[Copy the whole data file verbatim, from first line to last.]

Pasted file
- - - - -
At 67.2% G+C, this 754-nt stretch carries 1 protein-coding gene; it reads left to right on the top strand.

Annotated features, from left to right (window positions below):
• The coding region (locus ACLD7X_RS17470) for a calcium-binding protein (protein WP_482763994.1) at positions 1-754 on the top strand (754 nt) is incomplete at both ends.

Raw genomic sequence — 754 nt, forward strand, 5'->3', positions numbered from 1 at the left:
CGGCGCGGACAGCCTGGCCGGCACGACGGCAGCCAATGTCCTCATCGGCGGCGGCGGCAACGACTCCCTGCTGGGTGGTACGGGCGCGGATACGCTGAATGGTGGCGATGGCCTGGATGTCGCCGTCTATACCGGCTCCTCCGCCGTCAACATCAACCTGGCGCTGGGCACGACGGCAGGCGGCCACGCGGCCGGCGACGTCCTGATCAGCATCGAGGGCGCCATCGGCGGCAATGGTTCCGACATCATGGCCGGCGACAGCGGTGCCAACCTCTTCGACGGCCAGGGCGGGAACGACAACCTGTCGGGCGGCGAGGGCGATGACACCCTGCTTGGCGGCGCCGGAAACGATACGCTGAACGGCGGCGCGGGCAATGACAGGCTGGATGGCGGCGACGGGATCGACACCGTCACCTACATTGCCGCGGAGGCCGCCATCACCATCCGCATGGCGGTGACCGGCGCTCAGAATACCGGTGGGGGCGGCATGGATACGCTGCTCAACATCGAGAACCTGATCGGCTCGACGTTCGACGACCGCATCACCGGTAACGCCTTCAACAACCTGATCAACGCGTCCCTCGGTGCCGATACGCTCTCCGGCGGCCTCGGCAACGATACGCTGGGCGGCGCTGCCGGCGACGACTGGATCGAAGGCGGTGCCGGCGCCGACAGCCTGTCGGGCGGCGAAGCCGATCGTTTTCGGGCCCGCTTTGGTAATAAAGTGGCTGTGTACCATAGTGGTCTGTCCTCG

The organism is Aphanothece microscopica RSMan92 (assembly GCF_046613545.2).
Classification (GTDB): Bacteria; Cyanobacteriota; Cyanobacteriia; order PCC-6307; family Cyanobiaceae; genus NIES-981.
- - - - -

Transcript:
At 67.2% G+C, this 754-nt stretch carries 1 protein-coding gene; it reads left to right on the top strand.

Annotated features, from left to right (window positions below):
• The coding region (locus ACLD7X_RS17470) for a calcium-binding protein (protein WP_482763994.1) at positions 1-754 on the top strand (754 nt) is incomplete at both ends.

Raw genomic sequence — 754 nt, forward strand, 5'->3', positions numbered from 1 at the left:
CGGCGCGGACAGCCTGGCCGGCACGACGGCAGCCAATGTCCTCATCGGCGGCGGCGGCAACGACTCCCTGCTGGGTGGTACGGGCGCGGATACGCTGAATGGTGGCGATGGCCTGGATGTCGCCGTCTATACCGGCTCCTCCGCCGTCAACATCAACCTGGCGCTGGGCACGACGGCAGGCGGCCACGCGGCCGGCGACGTCCTGATCAGCATCGAGGGCGCCATCGGCGGCAATGGTTCCGACATCATGGCCGGCGACAGCGGTGCCAACCTCTTCGACGGCCAGGGCGGGAACGACAACCTGTCGGGCGGCGAGGGCGATGACACCCTGCTTGGCGGCGCCGGAAACGATACGCTGAACGGCGGCGCGGGCAATGACAGGCTGGATGGCGGCGACGGGATCGACACCGTCACCTACATTGCCGCGGAGGCCGCCATCACCATCCGCATGGCGGTGACCGGCGCTCAGAATACCGGTGGGGGCGGCATGGATACGCTGCTCAACATCGAGAACCTGATCGGCTCGACGTTCGACGACCGCATCACCGGTAACGCCTTCAACAACCTGATCAACGCGTCCCTCGGTGCCGATACGCTCTCCGGCGGCCTCGGCAACGATACGCTGGGCGGCGCTGCCGGCGACGACTGGATCGAAGGCGGTGCCGGCGCCGACAGCCTGTCGGGCGGCGAAGCCGATCGTTTTCGGGCCCGCTTTGGTAATAAAGTGGCTGTGTACCATAGTGGTCTGTCCTCG

The organism is Aphanothece microscopica RSMan92 (assembly GCF_046613545.2).
Classification (GTDB): Bacteria; Cyanobacteriota; Cyanobacteriia; order PCC-6307; family Cyanobiaceae; genus NIES-981.